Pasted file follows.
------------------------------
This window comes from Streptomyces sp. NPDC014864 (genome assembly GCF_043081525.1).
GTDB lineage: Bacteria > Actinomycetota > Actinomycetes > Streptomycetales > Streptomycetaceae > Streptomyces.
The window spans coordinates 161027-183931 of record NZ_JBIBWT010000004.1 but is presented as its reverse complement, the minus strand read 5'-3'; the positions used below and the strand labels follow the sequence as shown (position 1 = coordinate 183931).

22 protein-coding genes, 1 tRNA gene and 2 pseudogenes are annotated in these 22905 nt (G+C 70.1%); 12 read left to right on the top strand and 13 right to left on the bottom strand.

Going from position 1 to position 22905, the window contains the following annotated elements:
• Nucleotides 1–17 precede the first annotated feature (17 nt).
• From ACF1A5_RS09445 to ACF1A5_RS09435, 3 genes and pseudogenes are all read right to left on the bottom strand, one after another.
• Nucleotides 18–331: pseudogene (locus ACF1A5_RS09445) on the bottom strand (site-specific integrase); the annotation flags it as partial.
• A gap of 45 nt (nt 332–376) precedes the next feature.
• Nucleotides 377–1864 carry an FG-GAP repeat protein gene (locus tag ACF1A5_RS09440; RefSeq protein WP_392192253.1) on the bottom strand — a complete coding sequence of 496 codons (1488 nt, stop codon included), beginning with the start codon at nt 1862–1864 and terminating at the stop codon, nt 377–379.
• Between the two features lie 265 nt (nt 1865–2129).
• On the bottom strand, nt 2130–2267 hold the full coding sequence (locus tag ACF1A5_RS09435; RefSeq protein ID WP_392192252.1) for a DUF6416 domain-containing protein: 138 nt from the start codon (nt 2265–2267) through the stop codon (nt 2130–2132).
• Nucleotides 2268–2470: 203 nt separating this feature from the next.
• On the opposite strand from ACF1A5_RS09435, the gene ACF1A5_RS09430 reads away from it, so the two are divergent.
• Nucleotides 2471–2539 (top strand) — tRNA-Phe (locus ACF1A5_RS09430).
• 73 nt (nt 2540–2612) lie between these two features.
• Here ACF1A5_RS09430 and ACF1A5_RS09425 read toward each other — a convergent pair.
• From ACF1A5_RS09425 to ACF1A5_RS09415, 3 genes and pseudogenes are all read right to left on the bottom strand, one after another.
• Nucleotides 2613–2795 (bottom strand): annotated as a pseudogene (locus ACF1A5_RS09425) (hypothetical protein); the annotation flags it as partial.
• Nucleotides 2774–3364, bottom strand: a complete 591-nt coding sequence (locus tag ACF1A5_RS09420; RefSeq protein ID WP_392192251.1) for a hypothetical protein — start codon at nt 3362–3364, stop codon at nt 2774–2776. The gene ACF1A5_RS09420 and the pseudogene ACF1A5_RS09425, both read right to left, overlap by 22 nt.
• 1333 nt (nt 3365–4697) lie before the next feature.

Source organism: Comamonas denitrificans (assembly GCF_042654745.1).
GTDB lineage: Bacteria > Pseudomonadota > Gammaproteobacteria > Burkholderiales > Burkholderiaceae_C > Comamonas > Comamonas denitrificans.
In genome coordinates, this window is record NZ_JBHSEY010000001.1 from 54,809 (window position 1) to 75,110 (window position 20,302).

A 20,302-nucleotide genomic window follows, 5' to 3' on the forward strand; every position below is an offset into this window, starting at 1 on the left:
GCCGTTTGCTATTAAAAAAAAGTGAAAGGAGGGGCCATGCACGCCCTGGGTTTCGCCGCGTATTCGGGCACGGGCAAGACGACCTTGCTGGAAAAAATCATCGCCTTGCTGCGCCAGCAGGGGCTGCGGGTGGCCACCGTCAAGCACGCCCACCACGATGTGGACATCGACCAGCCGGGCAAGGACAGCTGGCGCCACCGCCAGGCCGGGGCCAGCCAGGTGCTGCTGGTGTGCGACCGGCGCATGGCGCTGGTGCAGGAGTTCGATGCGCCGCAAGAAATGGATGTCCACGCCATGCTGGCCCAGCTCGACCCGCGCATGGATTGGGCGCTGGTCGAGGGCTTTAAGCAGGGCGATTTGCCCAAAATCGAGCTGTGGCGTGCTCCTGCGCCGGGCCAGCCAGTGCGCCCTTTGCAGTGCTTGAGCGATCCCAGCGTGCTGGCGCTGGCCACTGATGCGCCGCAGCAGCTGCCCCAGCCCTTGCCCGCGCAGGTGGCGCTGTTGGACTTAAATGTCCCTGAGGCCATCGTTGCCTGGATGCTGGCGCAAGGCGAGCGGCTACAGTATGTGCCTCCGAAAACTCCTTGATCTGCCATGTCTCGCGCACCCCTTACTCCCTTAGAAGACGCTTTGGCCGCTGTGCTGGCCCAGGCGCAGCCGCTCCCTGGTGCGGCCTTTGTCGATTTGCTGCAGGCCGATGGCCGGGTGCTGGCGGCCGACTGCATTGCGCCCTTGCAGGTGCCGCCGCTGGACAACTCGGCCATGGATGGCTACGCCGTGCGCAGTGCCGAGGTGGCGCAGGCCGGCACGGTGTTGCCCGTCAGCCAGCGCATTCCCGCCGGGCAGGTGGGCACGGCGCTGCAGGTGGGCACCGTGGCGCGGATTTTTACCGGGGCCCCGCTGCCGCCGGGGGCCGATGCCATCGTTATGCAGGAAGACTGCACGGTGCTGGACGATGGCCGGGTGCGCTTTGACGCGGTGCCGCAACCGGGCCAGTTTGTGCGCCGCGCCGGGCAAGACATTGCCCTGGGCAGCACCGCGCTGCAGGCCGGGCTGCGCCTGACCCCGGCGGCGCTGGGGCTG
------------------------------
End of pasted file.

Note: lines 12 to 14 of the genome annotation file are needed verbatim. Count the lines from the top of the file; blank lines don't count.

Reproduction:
• On the bottom strand, nt 2130–2267 hold the full coding sequence (locus tag ACF1A5_RS09435; RefSeq protein ID WP_392192252.1) for a DUF6416 domain-containing protein: 138 nt from the start codon (nt 2265–2267) through the stop codon (nt 2130–2132).
• Nucleotides 2268–2470: 203 nt separating this feature from the next.
• On the opposite strand from ACF1A5_RS09435, the gene ACF1A5_RS09430 reads away from it, so the two are divergent.